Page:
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LUMMI, Wash. -- Vine Deloria Jr., author, retired professor and long-time
advocate of Native rights, delivered the keynote address at the 3rd Robert
K. Thomas Symposium at Northwest Indian College, July 21 -- 23. The Center
for Indian Scholars event was co-hosted by the Northwest Indian College and
the Lummi Indian Nation.

Deloria, Standing Rock Sioux, is also past president of the National
Congress of American Indians. The symposium is named for his late friend,
Robert K. Thomas, one of the founding fathers of American Indian Studies
and of the American Indian rights movement.

Thomas, Cherokee, was an anthropologist who coordinated the Chicago Indian
Conference in 1961 -- an event considered by many to be the beginning of
the American Indian rights movement of the 1970s. He trained individuals
who went on to become tribal leaders and activists, published books and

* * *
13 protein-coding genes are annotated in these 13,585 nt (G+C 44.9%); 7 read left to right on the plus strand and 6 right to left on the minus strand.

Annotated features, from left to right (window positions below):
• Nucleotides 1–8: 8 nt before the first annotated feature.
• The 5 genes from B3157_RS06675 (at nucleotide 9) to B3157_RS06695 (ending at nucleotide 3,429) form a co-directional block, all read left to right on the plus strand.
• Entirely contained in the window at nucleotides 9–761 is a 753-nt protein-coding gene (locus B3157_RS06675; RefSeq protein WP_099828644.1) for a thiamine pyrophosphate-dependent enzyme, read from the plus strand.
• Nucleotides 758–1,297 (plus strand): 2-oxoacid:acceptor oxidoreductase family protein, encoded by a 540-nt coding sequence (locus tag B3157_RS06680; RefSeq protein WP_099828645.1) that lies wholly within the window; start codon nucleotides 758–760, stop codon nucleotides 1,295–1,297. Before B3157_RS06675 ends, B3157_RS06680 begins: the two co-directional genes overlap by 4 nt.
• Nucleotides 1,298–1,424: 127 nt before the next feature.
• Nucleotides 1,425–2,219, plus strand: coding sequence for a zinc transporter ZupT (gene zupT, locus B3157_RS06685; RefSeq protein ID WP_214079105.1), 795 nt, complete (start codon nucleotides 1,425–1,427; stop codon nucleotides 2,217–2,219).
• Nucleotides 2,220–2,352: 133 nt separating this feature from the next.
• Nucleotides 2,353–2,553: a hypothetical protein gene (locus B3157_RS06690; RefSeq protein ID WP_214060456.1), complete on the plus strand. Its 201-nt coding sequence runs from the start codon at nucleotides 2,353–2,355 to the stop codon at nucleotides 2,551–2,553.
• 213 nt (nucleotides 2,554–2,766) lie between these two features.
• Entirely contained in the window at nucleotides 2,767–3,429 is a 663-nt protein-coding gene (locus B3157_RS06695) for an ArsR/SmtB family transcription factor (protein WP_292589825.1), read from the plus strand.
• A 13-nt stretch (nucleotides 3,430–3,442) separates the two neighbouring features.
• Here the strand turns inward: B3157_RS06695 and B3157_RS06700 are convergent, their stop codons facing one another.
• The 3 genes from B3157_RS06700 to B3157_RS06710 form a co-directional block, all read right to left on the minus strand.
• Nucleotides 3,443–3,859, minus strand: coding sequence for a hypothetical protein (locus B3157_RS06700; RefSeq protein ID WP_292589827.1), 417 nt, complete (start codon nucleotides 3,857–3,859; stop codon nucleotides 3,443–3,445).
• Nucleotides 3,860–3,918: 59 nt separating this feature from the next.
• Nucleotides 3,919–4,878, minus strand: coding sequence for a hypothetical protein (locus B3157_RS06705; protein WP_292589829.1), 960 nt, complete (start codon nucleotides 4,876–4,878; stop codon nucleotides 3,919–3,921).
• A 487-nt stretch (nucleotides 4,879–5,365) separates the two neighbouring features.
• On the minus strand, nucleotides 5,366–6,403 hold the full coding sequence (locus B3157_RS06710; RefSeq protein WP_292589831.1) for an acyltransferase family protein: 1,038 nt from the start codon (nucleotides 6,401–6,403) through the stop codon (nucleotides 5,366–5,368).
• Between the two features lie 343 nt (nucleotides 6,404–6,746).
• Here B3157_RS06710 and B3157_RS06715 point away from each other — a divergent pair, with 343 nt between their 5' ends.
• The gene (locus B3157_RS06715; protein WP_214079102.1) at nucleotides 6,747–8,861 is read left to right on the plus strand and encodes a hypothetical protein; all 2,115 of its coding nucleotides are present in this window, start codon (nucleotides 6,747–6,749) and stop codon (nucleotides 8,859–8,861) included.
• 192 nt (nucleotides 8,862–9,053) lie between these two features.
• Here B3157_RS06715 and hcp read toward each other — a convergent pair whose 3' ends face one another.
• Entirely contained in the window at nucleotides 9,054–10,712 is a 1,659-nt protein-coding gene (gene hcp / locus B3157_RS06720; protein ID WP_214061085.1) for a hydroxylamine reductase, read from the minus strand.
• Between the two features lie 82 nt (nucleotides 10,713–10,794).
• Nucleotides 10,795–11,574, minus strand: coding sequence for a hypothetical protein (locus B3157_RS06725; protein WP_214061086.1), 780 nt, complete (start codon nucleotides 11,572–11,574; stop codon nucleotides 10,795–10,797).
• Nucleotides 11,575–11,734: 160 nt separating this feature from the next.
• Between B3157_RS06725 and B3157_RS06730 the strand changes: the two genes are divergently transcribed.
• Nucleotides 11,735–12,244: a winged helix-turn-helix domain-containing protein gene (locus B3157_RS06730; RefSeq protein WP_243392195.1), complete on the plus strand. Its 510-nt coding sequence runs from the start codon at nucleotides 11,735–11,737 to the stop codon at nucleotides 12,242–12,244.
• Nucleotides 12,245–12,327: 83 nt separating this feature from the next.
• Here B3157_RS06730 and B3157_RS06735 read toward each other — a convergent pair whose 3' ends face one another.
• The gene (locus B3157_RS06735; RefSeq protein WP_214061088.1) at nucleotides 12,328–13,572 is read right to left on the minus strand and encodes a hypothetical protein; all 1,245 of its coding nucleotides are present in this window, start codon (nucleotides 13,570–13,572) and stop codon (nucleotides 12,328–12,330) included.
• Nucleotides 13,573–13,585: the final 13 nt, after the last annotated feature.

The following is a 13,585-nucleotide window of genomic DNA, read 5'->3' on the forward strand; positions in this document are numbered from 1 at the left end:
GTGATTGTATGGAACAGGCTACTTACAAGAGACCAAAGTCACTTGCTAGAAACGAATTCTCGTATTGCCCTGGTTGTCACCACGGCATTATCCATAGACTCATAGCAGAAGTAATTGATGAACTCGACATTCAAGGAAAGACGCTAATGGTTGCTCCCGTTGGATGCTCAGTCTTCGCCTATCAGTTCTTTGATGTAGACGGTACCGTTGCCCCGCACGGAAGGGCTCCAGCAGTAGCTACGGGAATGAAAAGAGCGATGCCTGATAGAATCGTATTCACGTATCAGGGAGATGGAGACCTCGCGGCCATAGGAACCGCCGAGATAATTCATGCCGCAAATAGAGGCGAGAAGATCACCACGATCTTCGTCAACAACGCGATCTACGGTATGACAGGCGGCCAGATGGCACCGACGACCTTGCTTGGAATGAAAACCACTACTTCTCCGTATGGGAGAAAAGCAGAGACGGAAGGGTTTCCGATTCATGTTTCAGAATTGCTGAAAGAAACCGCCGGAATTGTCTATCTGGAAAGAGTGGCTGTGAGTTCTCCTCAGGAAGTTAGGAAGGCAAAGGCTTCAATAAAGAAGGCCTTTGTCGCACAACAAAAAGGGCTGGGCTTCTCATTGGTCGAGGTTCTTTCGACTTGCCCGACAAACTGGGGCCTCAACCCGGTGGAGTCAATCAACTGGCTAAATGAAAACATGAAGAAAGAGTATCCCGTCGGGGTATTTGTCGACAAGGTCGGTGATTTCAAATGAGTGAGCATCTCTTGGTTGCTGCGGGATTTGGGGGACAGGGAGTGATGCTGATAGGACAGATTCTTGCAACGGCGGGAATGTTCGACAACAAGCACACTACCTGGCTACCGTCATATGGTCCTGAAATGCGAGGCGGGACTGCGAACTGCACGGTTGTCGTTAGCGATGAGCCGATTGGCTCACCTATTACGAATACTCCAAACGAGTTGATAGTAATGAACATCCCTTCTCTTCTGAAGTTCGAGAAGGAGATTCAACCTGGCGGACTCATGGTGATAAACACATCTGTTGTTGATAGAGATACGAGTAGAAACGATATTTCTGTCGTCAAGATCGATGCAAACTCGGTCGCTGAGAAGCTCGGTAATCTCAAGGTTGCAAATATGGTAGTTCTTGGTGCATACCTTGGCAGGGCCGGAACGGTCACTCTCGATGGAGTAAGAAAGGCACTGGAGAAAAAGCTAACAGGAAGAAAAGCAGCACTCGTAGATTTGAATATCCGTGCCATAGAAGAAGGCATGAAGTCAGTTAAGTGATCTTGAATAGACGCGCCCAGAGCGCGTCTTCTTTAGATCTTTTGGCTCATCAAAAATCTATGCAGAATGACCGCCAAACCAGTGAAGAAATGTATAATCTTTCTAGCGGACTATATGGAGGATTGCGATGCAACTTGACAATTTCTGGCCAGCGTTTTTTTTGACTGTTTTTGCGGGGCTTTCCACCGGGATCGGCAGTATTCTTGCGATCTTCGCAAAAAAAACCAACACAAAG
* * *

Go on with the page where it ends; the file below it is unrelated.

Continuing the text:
articles, and helped form the first American Indian Studies program in the
United States at the University of Arizona. He died in 1991.

The symposium was comprised of eight panels and more than 40 speakers from
throughout the United States and Canada, who addressed various issues of
importance to Indian country. Titles included "A Roundtable on Traditional
Views of the Land"; "The Role of Indigenous Knowledge"; "Science and Its
Slow March to the Indian Point of View"; and "Power and Place: Toward
Developing and Implementing Native-Based Science Education."

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Richard Walker is a correspondent reporting from San Juan Island, Wash.
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